Information Systems

Powered by Moore’s Law, AI-enabled automation makes headway toward certification

The Digital Avionics Technical Committee advances the development and application of communications, navigation and surveillance systems used by military and commercial aircraft.

As the computing world grieved the passing of Gordon Moore in March, the aerospace industry reflected on the many innovations in digital avionics made possible by the increased processing power that Moore predicted would double every two years. Without such an increase, now-burgeoning artificial intelligence-enabled systems would not exist. From military achievements in autonomy to civil regulatory milestones, this year saw many developments that owe their existence to the ever-expanding computing power that Moore foretold.

The start of advanced air mobility operations will usher in denser and more complex airspace, requiring onboard systems to make real-time decisions by analyzing and processing enormous amounts of information while maintaining low size, weight and power. In February, Intel Corp. and Swiss company Daedalean released the white paper “The Future of Avionics: High Performance, Machine-Learned and Certified” to demonstrate for the first time how to ensure that a machine learning-based system can simultaneously meet computational and size, weight and power limitations as well as certification requirements. It laid out a reference architecture — a specific list of requirements to create the right types of computers — for certifiable embedded electronics, and described the challenges of applying software assurance to a machine-learned device. This approach paves the way for a new generation of airworthy equipment driving the aviation industry’s need for high-performance embedded computing.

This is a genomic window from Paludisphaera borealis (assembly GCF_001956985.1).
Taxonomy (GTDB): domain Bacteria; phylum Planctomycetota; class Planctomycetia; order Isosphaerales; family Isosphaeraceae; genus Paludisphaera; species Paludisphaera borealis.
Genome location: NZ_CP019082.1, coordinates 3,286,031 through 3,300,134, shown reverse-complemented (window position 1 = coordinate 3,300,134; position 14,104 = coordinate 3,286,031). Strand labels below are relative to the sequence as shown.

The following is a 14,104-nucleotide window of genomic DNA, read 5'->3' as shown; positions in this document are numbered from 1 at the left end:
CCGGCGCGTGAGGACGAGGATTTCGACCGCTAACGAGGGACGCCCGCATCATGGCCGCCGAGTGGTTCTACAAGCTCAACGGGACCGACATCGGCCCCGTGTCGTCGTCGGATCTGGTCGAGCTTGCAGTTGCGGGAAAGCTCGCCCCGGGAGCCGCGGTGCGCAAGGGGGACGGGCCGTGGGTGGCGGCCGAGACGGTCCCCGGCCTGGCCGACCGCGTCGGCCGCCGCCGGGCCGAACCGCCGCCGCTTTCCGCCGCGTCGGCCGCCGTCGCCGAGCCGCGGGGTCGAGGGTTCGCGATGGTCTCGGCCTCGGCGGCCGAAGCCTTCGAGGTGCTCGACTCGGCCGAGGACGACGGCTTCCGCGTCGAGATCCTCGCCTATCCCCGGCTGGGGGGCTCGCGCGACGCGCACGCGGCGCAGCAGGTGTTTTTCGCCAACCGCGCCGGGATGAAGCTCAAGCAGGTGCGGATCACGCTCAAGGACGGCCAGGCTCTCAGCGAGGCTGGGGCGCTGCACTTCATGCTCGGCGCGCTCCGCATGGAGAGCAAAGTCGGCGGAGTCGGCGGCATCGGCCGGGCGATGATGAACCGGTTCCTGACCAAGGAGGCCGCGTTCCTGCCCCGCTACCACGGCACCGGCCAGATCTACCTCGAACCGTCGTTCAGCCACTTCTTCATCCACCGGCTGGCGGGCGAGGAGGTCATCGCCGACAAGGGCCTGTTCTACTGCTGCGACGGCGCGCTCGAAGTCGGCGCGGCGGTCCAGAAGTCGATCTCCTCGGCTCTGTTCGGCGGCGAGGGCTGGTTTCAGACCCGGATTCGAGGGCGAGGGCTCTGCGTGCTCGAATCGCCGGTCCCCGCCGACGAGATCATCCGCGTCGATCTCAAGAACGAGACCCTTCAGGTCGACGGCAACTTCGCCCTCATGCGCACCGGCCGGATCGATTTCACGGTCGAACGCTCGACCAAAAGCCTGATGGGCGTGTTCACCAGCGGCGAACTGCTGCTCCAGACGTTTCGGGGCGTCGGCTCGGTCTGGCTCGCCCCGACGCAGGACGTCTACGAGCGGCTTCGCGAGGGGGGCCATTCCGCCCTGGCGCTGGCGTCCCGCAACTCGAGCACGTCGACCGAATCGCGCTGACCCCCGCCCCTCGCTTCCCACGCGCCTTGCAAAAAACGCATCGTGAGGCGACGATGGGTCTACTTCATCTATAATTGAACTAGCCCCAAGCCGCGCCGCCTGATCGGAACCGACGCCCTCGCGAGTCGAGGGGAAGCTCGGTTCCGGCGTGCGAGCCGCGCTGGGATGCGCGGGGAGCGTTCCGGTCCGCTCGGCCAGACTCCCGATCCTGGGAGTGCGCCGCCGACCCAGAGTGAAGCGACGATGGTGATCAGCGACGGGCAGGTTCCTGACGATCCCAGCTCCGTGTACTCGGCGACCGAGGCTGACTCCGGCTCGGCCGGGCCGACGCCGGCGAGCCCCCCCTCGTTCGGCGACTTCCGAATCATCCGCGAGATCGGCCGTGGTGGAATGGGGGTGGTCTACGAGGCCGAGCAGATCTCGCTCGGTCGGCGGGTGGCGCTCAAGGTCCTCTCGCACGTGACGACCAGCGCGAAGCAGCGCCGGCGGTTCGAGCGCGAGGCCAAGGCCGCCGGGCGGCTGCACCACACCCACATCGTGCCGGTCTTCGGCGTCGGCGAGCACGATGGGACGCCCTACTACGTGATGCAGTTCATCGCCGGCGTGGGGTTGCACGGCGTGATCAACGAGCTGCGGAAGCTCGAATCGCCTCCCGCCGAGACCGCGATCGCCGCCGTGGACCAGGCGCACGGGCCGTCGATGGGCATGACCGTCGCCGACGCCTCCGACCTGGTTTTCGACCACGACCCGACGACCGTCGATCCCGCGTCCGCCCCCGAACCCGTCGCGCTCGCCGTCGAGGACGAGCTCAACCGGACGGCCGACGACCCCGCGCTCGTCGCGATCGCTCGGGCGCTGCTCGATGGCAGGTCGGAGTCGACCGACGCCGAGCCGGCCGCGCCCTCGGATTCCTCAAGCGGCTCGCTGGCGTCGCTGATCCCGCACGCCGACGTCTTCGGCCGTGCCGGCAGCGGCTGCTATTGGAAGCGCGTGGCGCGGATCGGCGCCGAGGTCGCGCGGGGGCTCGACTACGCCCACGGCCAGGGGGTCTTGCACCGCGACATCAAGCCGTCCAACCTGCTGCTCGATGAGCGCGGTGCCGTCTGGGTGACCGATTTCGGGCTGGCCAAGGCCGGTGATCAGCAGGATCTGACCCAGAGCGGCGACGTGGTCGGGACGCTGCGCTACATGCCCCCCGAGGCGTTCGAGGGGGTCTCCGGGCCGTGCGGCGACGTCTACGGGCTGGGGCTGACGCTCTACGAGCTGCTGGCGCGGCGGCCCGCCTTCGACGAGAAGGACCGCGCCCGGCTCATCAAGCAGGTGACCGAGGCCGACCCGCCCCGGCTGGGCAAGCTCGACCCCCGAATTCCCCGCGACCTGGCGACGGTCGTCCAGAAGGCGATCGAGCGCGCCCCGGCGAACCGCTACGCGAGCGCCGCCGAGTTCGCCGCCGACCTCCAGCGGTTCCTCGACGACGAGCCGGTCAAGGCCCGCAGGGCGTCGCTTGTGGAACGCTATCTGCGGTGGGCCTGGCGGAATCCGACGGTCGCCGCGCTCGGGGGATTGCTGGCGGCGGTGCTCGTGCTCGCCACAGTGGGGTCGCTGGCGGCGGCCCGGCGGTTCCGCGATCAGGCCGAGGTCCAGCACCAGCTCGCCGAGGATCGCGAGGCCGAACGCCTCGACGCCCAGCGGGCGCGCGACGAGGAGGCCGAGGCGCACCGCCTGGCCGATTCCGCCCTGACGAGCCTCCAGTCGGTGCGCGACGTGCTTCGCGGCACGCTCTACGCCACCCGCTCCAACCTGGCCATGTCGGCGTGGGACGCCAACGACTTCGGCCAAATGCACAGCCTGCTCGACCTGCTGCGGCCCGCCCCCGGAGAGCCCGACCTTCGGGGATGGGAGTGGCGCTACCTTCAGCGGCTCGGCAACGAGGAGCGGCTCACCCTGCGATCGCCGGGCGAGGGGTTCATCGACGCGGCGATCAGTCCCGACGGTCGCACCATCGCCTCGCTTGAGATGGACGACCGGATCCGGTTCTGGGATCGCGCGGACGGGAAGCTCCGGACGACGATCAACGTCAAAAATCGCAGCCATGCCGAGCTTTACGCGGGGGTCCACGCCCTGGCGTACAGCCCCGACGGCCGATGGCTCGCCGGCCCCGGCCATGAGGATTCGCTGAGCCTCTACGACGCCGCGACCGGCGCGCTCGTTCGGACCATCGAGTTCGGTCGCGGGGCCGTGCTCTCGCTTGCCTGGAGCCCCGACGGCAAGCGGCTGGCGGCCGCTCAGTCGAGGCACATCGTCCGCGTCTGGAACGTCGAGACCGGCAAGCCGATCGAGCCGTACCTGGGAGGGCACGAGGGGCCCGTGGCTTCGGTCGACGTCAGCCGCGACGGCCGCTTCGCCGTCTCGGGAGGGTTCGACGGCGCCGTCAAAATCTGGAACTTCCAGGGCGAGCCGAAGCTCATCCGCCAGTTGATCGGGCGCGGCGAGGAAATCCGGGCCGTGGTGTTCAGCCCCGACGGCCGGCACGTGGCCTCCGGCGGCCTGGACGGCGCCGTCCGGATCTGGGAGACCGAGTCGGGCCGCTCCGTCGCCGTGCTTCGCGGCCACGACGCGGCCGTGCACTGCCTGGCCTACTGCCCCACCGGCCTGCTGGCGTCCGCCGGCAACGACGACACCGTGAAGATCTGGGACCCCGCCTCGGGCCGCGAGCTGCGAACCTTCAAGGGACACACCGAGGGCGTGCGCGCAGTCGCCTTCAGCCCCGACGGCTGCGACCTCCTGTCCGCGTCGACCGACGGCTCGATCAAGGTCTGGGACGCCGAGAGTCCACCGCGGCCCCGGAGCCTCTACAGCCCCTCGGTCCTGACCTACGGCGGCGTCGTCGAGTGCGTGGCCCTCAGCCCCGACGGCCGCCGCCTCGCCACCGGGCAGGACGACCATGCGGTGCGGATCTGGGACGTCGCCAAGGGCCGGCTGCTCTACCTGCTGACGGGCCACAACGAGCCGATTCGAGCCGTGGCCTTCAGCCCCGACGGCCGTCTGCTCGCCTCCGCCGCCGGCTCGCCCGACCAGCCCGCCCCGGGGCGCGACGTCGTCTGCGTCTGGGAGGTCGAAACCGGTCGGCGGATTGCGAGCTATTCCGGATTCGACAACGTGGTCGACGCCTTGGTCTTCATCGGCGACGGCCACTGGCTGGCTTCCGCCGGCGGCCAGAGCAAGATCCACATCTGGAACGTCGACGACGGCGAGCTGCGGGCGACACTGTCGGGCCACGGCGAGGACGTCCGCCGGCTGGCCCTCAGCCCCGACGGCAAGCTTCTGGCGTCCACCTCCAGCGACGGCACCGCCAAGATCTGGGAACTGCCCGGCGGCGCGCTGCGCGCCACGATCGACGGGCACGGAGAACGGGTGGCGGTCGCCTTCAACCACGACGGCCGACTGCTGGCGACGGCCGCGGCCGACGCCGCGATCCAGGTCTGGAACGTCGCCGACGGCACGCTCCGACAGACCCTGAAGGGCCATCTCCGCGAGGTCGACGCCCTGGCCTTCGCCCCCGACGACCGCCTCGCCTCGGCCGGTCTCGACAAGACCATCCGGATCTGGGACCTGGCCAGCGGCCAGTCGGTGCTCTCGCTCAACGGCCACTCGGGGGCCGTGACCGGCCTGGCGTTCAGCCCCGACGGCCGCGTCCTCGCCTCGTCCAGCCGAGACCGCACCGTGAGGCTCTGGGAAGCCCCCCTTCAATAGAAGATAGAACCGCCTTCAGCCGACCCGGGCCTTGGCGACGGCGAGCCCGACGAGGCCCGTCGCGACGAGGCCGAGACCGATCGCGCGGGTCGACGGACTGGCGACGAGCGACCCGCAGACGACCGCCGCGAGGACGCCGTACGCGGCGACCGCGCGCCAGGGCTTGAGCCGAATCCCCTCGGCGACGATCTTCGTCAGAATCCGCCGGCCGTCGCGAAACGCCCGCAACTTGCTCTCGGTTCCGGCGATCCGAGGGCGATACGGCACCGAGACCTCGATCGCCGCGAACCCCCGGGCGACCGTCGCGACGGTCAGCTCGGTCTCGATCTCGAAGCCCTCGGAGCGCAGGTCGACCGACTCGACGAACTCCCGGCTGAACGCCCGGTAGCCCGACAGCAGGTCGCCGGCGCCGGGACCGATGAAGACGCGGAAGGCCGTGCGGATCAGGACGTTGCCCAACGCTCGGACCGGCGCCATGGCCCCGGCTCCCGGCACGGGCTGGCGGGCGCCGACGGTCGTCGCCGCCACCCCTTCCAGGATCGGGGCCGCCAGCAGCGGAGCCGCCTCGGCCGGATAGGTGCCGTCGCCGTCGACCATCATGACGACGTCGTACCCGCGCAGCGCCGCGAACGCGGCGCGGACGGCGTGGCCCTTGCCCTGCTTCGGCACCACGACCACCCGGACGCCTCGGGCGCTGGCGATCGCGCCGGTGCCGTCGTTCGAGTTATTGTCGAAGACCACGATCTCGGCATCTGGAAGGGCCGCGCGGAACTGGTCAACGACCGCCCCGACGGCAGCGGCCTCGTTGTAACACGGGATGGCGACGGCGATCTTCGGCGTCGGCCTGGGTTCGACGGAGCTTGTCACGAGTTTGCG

In March, Kaman Corp. of Connecticut and PHI Aviation of Louisiana announced they will partner to develop the KARGO UAV for commercial cargo operations. The quadcopter will feature onboard autonomous flight control software from Pennsylvania-based Near Earth Autonomy, which previously provided AI-driven autonomous flight systems for Kaman’s K-MAX TITAN optionally piloted helicopter for the U.S. Marine Corps. In May, the U.S. Air Force selected Near Earth Autonomy to establish a reliability standard for autonomous aerial transport that defines the processes necessary for meeting regulatory, insurance and end-user assurance demands.

In April, Xwing of California initiated the certification process for its Superpilot autonomous flight control system, which the company wants to install aboard Cessnas for pilotless cargo delivery. The company submitted a Project Specific Certification Plan to FAA for a standard category certification project for a large uncrewed aircraft system. Equipped with electro-optical and infrared cameras, radars and lidars, Superpilot uses AI to facilitate autonomous takeoff, landing and in-flight collision avoidance. Should cargo flights prove successful, Xwing plans to install Superpilot on passenger aircraft.

In July, the Air Force Research Laboratory conducted the first flight of machine learning-trained AI algorithms on an unoccupied aircraft. The three-hour test flight with an  XQ-58A Valkyrie, developed by AFRL and Kratos Defense and Security Solutions, included the algorithm solving “a tactically relevant ‘challenge problem’ during airborne operations,” according to an AFRL press release. This was the culmination of millions of hours of testing, including high-fidelity simulation events, sorties on earlier model drones, hardware-in-the-loop events and ground test operations to mature the algorithms to assure safety in the field.

Also in July, the European Aviation Safety Agency conducted a stages of involvement audit on what it says could be the first certified machine learning-based safety-related application. Developed in a partnership between Florida-based Avidyne and Daedalean, the PilotEye traffic awareness system uses machine-learned algorithms to process and analyze video from aircraft-mounted cameras to track nearby airborne objects. PilotEye can detect noncooperative traffic such as drones, hot air balloons and birds, which do not transmit transponder signals alerting to their presence. The audit follows the Concepts of Design Assurance for Neural Networks reports co-authored by Daedalean and EASA and could demonstrate the W-shaped learning assurance approach as an acceptable means for compliance.

Powered by Moore’s Law, AI-enabled automation makes headway toward certification